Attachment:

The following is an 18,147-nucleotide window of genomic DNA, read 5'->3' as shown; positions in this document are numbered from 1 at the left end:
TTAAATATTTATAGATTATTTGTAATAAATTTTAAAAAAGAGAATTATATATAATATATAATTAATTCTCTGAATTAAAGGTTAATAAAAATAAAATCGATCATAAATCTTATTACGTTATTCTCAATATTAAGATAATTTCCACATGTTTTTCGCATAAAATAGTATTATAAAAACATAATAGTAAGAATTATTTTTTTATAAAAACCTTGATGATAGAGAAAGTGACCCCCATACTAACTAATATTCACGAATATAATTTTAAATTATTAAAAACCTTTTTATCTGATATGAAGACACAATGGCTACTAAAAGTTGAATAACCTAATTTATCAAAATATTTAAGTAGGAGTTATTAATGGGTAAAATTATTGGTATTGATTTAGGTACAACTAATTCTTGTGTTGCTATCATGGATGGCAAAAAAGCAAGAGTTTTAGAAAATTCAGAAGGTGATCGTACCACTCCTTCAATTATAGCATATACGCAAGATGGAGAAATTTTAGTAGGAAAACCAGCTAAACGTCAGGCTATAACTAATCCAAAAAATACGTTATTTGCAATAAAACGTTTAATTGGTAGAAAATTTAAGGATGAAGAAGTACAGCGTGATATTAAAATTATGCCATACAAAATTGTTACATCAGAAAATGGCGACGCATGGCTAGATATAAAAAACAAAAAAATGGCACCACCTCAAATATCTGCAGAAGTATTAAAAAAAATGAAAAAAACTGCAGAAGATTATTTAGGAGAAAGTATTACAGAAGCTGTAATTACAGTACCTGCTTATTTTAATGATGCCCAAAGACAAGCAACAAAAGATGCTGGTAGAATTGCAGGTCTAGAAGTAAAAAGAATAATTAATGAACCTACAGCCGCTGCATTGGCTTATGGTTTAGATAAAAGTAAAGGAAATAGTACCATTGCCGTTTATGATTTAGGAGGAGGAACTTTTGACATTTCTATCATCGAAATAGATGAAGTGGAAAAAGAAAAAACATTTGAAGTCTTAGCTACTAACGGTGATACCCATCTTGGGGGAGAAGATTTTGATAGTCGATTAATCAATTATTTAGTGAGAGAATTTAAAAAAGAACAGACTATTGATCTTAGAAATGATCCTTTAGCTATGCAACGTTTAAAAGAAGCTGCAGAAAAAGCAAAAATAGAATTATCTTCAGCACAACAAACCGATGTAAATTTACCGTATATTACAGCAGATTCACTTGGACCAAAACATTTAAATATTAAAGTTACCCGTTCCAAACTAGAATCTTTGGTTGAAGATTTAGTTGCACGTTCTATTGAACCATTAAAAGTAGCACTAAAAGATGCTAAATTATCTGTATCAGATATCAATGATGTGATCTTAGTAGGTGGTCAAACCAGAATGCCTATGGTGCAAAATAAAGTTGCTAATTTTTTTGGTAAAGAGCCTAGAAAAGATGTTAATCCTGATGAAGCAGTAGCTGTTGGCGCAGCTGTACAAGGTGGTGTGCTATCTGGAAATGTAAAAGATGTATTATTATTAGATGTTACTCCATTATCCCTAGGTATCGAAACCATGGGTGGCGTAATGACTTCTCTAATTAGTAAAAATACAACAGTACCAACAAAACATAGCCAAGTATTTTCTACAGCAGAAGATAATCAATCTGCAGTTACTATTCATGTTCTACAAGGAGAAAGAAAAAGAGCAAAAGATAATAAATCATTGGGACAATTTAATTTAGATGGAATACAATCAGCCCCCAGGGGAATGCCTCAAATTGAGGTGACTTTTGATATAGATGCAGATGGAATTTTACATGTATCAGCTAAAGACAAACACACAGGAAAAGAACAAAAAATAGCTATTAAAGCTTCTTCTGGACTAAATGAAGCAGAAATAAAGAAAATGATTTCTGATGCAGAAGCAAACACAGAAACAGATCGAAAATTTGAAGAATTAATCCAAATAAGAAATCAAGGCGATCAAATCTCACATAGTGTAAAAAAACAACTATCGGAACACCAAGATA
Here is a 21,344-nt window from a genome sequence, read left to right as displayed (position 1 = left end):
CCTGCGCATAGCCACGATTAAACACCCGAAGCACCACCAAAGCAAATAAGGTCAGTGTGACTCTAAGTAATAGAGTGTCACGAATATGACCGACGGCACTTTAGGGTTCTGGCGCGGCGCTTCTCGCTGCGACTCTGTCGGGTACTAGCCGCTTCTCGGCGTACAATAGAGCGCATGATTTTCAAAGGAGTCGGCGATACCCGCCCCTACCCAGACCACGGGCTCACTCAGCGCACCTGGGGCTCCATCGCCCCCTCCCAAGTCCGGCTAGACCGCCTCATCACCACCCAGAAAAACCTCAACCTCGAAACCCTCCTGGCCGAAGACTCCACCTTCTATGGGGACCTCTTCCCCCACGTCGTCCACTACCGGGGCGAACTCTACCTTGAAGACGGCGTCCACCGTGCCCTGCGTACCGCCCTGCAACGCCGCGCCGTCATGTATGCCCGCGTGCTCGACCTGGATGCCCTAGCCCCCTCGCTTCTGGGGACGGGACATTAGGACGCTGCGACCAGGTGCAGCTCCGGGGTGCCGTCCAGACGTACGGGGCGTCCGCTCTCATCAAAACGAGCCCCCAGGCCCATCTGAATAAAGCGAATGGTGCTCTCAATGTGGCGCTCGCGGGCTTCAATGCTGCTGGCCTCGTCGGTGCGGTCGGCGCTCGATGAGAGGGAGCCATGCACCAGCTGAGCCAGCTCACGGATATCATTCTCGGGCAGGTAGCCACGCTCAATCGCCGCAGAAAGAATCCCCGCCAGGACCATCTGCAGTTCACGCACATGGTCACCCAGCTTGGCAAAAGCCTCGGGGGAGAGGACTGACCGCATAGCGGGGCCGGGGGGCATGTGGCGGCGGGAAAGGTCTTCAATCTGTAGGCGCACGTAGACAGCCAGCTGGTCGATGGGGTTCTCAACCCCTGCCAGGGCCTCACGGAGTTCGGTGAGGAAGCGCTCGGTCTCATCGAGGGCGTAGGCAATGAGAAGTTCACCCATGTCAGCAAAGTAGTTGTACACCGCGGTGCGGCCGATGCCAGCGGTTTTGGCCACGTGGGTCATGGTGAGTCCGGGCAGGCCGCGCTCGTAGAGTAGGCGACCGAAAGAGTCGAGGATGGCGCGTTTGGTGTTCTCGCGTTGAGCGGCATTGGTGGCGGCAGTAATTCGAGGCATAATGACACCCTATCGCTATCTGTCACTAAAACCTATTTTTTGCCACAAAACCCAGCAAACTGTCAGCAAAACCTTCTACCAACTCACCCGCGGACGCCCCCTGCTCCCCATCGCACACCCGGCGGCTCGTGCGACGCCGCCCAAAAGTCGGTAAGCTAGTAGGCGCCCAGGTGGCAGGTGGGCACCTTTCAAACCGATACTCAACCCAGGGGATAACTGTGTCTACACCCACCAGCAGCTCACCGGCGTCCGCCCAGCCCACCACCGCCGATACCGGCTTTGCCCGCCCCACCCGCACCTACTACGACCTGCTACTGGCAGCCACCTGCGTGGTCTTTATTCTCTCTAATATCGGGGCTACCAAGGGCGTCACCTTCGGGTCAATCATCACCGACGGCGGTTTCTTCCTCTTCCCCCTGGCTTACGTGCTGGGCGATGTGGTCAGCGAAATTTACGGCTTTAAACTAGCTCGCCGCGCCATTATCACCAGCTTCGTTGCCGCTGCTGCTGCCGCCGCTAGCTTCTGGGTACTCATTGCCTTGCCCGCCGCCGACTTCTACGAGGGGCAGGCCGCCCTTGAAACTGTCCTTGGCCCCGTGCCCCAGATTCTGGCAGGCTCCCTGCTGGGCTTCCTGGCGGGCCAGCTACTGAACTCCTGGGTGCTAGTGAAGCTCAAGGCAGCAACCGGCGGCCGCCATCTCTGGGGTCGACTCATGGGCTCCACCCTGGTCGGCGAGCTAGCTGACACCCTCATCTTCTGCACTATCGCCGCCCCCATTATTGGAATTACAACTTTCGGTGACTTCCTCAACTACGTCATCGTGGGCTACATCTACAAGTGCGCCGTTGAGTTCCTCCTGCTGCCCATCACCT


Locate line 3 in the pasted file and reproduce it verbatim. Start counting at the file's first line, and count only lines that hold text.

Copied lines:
Here is a 21,344-nt window from a genome sequence, read left to right as displayed (position 1 = left end):